HC Deb 03 August 1888 vol 329 cc1382-4

, in moving to amend the Reference to the Select Committee appointed to inquire into the sweating system at the East End of London by omitting the words "at the East End of London" and inserting the words "in the United Kingdom," said, he thought he would be perfectly safe in saying that in asking for an enlargement of the field of their labours the Committee were not labouring under any sense of dissatisfaction at the extent of that field already. The reason they wished for an extension was that it was found that business was carried on by individuals or firms not only in the East End of London, but in various other districts in London, and also in various other towns and cities in the country, and in some cases in the rural districts. It was impossible to make a searching inquiry without pursuing the subject through its various stages and branches. That was the principal reason. It was really impossible to carry out the intention of the present Reference without transgressing the bounds of that Reference. It was also more than probable that evils, the same or very similar to those which existed in the East End of London, prevailed also in the other parts of London and in many of the great cities and towns of the country. The Committee therefore thought it was highly desirable, and, in fact, necessary for a searching inquiry, that the field of their inquiry should be enlarged sufficiently to embrace those other cities and towns. If their Lordships were good enough to extend the Reference, of course it would cause some delay in bringing to a conclusion this investigation into matters of great importance to many interests and individuals, but he did not think it would cause such great delay as might be anticipated. He did not think he was over sanguine in hoping that the inquiry, so far as the East End of London was concerned, might be brought to a close in the course of the present Session and the Autumn, and if their Lordships saw fit to reappoint the Committee next Session, he did not think the enlargement of the field of inquiry would add very materially to the length of its sitting. The aspects of the case in the country were very similar to what they were in London, and therefore the consideration of the matter would not occupy a very great length of time. Moved, To amend the reference to the Select Committee appointed to inquire into the sweating system at the East End of London by omitting the words "at the East End of London," and inserting the words "in the United Kingdom."—(The Earl of Dunraven.)


said, he cordially supported the Motion. The Committee, by the original Reference, had had their labours limited to only a small portion of the United Kingdom; but he ventured to observe that the indirect action of that Committee had already benefited a larger number of Her Majesty's poorer subjects than any legislation which had passed through Parliament this Session. If that was the case, he thought their Lordships would act rightly, if they extended the powers of the Committee so that they might inquire into the case of the other large towns of the United Kingdom. Social questions, he believed, were really of much more importance to the working classes of this country than any purely political question could be. What did it matter to ordinary working men whether political Parties quarrelled and bickered across the Benches of Parliament? That affected them very little. It might be an excitement to read in the newspapers that one hon. Member had called another by some un-Parliamentary name, but it made very little difference to the working man, whereas the direct action of such a Committee as this really met the difficulty which he had to contend with. A fair day's pay for a fair day's work was of real importance to the working man, who ought to know that he was receiving fair remuneration for his labour, that competitors would not be allowed to grind him to the earth, and that Parliament would not permit injustice to be done to anybody, however low he might be in the social stele, or however dependent he might be upon society at large. The compromise made by a well-known firm in London the other day was a direct result of the Committee over which the noble Earl presided. His only regret was that that concession was not made earlier. If it were known to-morrow that the scope of the inquiry was to be extended to the whole of the United Kingdom, there would be much searching of hearts, and employers of labour would in many a factory and workshop see that their house was in order. He was not sanguine that much legislation would come from this Committee, but he felt certain that very great benefit would accrue therefrom to the working classes, and therefore it was that with the greatest pleasure he supported the Motion of the noble Earl.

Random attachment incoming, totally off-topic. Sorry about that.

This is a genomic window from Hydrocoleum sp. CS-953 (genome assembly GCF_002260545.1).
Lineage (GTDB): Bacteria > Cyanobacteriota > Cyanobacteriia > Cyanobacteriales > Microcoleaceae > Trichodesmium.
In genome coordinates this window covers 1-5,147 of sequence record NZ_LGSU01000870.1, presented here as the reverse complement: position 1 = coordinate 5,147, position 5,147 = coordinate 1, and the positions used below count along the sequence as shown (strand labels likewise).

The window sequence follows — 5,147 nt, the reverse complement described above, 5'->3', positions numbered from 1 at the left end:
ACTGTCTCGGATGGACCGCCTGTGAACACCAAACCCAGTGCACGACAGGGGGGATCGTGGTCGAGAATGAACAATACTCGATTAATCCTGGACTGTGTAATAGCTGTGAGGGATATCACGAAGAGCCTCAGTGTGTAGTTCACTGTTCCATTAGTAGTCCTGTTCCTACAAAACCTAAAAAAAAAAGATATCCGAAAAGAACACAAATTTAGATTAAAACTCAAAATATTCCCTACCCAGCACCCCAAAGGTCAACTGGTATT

Motion agreed to.